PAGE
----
dc.type.categoryAbstracten_US
dc.typePresentationen_GB
dc.titleConcerns About Insurance, Privacy/Confidentiality, and Recommendations Regarding Genetic Testing for Hereditary Breast Cancer in Womenen_GB
dc.contributor.authorMacDonald, Deborahen_US
dc.author.detailsDeborah MacDonald, City of Hope National Medical Center, Duarte, California, USAen_US
dc.identifier.urihttp://hdl.handle.net/10755/165700-
dc.description.abstractWomen presenting for genetic cancer risk assessment (GCRA) may have concerns about insurance discrimination, privacy, and confidentiality related to genetic testing (GT) for hereditary breast/ovarian cancer. These concerns may change following the GCRA process, and may differ between affected and unaffected women. In addition, the estimated probability of a woman carrying a BRCA1 or BRCA2 cancer-associated gene mutation may influence her decision regarding whether or not to undergo testing. We are measuring the impact of GCRA, through the City of Hope Cancer Screening &amp; Prevention Program Network, on women's concerns, risk perception, and management choices. Questionnaires are mailed pre- and post-GCRA to women who had a personal (affected cohort) and/or family history of breast cancer (unaffected cohort). Women were asked to report on a four-point Likert scale (1 = least important; 4 = very important) their level of concern about insurance discrimination, privacy, confidentiality, and mutation probability in deciding whether or not to undergo GT. Here, we present preliminary data for women who did not undergo GT, who responded both to the baseline and the one-month post-GCRA survey. The mean age of the affected cohort (n = 12) was 55 (range 42-67). The mean age of the unaffected cohort (n = 12) was 46 (range 31-64). Overall, prior to GCRA 63% of responders (n = 24) felt that insurance discrimination was an important reason for not getting tested. Following GCRA, only 33% of responders (n = 21) felt the same, (p = 0.05). When assessed for affected (n = 12) versus unaffected status (n = 11), this change was also significant for the unaffected women, (p = &lt;0.05). Overall, there were fewer concerns about privacy/confidentiality after GCRA for both cohorts, (p = 0.046), although there was no significant difference between the two groups. Regarding mutation probability, 91% felt that clinician &quot;recommendation&quot; for GT was important in deciding to have testing pre-GCRA and 85% post-GCRA. Although the sample size is small, these preliminary findings suggest that the GCRA process addresses concerns women have regarding discrimination and confidentiality, and influences the decision to pursue GT. Nurses can assist women by providing current and accurate information about these concerns.en_GB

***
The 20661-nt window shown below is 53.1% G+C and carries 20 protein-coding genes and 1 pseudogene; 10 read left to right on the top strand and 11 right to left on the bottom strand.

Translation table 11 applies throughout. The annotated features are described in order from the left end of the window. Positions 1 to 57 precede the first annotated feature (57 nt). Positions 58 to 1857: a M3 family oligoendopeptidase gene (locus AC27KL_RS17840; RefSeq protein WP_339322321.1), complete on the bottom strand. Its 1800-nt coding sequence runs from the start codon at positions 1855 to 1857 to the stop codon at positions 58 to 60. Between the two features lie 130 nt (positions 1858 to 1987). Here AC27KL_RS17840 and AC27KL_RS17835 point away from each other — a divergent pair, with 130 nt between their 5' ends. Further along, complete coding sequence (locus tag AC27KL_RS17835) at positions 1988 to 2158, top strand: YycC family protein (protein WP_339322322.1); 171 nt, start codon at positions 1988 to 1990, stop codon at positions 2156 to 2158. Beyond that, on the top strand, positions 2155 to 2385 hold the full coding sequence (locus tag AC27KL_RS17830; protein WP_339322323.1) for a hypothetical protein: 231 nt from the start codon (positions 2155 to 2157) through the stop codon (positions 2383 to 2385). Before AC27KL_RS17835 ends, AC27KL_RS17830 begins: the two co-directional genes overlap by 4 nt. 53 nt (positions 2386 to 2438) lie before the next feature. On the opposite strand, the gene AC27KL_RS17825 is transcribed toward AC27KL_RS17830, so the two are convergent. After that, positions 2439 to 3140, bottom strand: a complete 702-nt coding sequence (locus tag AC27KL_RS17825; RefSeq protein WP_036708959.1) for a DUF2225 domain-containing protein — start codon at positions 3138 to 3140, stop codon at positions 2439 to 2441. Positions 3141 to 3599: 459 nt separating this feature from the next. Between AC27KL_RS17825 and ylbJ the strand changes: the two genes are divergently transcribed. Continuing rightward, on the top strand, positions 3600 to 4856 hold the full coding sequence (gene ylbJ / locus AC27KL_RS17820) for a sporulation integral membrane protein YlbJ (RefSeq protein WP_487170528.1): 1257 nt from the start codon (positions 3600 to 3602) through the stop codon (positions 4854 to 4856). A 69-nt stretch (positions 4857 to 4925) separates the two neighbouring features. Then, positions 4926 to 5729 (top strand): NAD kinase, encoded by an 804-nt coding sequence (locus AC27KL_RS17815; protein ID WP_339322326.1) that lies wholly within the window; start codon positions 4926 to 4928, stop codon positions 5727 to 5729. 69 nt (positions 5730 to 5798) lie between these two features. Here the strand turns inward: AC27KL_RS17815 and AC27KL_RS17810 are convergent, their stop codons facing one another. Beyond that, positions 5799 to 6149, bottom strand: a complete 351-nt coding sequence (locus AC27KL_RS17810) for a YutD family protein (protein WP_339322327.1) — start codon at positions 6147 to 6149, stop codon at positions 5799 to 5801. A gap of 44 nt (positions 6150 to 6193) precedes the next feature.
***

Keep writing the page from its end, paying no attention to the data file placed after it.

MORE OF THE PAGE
dc.date.available2011-10-27T12:23:22Z-
dc.date.issued2011-10-27en_GB
dc.date.accessioned2011-10-27T12:23:22Z-
dc.conference.date2002en_US
dc.conference.name27th Annual Oncology Nursing Society Congressen_US
dc.conference.hostOncology Nursing Societyen_US
dc.conference.locationWashington, D.C., USAen_US
dc.description.noteThis is an abstract-only submission. If the author has submitted a full-text item based on this abstract, you may find it by browsing the Virginia Henderson Global Nursing e-Repository by author. If author contact information is available in this abstract, please feel free to contact him or her with your queries regarding this submission. Alternatively, please contact the conference host, journal, or publisher (according to the circumstance) for further details regarding this item. If a citation is listed in this record, the item has been published and is available via open-access avenues or a journal/database subscription. Contact your library for assistance in obtaining the as-published article.-